The Ultimate General series has roots back in the Total War games, part of the development team being Nick Thomadis, otherwise known as good ol’ Darth of the DarthMod mod series, an excellent series of enhancements to the mainline Total War games up to Shogun 2. These enhancements typically involved improving the AI, making the battles more realistic by changing unit sizes and stats, as well as adjusting the campaign AI, economy, and buildings. These were very popular mods, and the team took that experience into Ultimate General: Gettysburg, what was essentially a spiritual successor to the earlier Sid Meier’s Antietam and Gettysburg games.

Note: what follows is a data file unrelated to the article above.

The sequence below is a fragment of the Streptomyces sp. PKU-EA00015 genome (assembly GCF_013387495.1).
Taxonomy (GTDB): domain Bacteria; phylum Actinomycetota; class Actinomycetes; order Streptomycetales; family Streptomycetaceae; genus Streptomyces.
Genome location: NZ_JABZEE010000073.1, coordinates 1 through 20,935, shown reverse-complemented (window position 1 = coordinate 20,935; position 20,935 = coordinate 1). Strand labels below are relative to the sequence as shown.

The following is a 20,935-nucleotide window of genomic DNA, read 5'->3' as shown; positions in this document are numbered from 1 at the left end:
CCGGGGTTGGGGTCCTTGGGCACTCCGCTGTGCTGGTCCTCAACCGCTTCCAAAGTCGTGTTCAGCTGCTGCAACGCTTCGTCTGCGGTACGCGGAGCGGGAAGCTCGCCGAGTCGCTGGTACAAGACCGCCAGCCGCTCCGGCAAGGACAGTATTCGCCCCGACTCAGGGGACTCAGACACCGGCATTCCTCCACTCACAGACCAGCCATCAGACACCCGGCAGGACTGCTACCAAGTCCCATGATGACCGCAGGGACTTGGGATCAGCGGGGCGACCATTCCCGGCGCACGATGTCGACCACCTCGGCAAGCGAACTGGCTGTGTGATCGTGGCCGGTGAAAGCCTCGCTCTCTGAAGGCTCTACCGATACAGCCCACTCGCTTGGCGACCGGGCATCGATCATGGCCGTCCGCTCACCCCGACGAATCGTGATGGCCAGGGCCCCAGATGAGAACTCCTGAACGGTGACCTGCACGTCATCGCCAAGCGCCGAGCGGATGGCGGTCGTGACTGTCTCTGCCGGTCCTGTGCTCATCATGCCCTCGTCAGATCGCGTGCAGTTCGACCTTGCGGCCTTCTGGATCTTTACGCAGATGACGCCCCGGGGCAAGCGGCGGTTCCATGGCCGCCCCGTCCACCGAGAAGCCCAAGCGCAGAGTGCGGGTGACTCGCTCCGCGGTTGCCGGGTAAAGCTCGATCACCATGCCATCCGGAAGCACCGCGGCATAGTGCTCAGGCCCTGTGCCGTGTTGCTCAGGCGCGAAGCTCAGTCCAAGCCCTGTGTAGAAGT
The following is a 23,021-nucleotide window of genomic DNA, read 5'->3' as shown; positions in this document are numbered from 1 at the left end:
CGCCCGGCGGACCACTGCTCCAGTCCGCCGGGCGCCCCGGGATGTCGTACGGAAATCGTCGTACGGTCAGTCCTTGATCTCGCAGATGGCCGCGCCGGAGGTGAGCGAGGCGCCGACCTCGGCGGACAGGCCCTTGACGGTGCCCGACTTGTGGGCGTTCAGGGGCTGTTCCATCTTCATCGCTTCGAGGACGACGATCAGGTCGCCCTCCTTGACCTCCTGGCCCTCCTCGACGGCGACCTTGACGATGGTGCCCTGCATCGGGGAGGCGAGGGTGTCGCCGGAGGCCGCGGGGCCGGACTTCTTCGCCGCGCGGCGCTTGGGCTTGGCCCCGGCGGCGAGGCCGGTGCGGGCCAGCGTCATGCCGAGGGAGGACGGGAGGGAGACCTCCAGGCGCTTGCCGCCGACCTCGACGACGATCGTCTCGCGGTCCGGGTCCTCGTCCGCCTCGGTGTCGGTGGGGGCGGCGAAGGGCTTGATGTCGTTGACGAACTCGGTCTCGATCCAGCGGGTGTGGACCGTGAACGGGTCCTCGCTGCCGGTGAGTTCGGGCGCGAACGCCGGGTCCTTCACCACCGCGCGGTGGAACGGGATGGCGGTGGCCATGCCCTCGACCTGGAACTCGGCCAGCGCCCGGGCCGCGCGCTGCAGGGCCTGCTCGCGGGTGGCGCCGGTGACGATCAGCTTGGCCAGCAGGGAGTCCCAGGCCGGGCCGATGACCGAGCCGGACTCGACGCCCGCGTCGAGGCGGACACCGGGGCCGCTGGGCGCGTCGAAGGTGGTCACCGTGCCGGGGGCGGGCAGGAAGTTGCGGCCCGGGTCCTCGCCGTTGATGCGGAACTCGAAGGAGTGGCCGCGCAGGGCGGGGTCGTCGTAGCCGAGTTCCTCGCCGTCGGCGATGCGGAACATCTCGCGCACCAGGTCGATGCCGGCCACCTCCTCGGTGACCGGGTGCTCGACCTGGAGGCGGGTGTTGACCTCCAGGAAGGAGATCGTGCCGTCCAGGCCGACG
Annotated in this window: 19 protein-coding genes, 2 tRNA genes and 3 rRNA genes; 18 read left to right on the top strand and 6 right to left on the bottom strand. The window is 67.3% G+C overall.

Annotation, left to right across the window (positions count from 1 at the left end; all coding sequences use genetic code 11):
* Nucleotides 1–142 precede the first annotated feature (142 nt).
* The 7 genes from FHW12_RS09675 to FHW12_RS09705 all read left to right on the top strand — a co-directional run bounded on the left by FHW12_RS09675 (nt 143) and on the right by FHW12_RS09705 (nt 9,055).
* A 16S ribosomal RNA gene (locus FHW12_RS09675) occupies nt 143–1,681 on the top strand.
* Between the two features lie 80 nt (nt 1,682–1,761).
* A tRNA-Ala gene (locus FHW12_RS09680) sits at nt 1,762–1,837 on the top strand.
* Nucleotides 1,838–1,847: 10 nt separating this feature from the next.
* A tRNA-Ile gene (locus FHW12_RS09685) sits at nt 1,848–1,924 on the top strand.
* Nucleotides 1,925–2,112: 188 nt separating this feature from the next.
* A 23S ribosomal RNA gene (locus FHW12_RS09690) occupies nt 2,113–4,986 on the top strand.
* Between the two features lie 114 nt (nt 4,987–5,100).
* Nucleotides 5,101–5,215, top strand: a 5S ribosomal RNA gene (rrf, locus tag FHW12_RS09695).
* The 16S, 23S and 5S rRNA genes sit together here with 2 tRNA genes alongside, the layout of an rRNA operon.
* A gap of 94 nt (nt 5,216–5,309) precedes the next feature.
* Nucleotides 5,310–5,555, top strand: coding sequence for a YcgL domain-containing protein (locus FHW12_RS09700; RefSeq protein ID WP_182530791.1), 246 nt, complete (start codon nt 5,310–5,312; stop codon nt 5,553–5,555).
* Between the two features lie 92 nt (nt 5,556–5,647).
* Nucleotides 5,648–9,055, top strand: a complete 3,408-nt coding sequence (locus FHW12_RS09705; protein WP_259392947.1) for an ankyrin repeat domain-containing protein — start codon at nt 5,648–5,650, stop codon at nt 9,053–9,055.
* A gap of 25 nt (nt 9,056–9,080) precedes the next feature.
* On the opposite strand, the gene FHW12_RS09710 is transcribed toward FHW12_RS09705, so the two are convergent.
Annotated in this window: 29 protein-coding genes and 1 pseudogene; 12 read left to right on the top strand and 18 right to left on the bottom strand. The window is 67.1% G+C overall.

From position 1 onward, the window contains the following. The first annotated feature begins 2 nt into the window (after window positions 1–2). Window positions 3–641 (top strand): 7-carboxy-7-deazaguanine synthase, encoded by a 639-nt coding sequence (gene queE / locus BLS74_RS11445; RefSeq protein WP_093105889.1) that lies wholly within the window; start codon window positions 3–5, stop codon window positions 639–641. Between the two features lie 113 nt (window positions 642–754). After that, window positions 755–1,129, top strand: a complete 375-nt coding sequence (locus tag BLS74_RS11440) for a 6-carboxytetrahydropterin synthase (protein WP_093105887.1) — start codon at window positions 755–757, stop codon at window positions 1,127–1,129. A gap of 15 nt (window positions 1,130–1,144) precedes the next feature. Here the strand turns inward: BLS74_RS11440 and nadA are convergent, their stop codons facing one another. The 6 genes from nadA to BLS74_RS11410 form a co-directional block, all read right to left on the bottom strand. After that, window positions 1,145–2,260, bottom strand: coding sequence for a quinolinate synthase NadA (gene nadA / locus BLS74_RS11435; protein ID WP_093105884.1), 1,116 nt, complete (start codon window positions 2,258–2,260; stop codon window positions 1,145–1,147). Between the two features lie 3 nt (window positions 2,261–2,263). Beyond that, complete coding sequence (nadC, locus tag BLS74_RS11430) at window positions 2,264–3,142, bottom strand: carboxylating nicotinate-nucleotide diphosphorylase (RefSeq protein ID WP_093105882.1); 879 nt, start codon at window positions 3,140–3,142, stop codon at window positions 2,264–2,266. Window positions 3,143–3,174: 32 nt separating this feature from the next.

General Weed in UG: Gettysburg blazing some rebs (look at the kill count I’m proud of this one).

And it was great! The AI reacted in largely intelligent ways, and had scaling difficulties and personalities you could set it to (a feature I wish more games would copy), and had fewer but more distinct unit types than its forebears, painting arrows for them to march along the battlefield. These units controlled much like the units in Total War, but in lieu of a bunch of abilities they can activate, turning battles into an APM mess (I still love you Total War), battles are much more about proper planning and placement of troops. Troops that are camped in the woods take less damage from incoming volleys, wheat fields hide units until they can see the whites of the enemies’ eyes, and river crossings slow units down and make them far more susceptible to incoming fire.